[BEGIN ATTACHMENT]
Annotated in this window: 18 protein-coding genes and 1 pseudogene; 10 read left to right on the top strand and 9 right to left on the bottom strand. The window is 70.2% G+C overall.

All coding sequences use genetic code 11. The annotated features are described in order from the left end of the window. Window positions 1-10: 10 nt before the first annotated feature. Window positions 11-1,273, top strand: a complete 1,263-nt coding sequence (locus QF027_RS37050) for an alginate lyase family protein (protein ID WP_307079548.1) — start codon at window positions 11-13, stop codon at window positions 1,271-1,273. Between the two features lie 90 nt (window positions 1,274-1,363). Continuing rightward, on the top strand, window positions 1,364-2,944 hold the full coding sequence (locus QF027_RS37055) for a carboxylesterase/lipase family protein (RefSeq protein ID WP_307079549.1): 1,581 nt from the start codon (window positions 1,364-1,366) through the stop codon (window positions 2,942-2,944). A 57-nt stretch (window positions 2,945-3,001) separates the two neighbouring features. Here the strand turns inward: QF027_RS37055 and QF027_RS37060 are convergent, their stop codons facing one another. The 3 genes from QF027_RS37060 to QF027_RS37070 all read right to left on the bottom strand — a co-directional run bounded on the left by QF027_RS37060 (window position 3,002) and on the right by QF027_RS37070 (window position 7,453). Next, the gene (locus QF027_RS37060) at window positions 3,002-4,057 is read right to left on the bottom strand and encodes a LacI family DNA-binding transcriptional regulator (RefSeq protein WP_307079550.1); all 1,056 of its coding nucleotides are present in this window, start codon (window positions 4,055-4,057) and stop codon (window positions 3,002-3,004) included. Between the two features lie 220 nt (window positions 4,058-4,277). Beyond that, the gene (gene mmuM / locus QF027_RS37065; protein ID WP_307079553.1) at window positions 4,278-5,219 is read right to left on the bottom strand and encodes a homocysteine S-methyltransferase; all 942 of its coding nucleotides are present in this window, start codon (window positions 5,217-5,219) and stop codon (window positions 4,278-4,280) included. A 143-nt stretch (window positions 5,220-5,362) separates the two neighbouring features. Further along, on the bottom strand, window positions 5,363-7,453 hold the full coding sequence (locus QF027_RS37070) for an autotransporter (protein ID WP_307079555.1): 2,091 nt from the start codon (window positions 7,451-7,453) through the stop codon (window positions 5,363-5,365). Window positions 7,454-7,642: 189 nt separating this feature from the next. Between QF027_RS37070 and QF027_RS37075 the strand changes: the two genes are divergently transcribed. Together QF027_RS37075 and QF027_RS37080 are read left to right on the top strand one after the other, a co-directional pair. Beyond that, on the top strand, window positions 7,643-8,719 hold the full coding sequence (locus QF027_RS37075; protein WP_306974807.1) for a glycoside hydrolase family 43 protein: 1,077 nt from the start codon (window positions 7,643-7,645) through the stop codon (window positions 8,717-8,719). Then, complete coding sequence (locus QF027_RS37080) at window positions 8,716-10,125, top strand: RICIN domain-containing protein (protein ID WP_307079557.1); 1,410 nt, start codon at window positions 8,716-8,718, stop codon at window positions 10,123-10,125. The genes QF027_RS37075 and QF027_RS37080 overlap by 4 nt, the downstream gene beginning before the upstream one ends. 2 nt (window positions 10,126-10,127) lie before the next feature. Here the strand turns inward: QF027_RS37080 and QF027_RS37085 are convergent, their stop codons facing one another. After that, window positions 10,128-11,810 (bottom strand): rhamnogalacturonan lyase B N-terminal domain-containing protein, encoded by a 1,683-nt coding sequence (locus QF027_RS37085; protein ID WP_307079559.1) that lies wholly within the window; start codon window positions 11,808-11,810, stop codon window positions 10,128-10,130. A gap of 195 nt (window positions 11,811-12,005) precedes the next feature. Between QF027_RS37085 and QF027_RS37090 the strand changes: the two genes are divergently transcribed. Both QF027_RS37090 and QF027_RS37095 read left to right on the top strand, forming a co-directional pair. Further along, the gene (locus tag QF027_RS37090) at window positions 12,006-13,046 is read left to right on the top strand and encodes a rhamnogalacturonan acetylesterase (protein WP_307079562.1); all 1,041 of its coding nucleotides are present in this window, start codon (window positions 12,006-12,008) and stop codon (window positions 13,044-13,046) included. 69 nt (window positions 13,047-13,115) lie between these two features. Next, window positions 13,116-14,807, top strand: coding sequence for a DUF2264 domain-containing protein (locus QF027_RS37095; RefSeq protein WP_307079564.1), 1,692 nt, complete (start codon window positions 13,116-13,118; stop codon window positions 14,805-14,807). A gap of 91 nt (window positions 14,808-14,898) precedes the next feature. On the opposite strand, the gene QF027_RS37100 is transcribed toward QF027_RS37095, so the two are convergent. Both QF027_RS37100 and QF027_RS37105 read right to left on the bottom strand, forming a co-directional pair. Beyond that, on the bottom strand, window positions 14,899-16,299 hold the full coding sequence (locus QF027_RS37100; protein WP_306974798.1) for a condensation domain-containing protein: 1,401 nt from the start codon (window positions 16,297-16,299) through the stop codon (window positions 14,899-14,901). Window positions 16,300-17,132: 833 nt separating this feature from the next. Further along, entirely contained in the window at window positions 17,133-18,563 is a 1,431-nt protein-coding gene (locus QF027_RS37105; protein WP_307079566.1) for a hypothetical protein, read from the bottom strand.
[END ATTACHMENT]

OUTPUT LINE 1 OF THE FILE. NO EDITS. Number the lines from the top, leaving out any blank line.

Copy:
Annotated in this window: 18 protein-coding genes and 1 pseudogene; 10 read left to right on the top strand and 9 right to left on the bottom strand. The window is 70.2% G+C overall.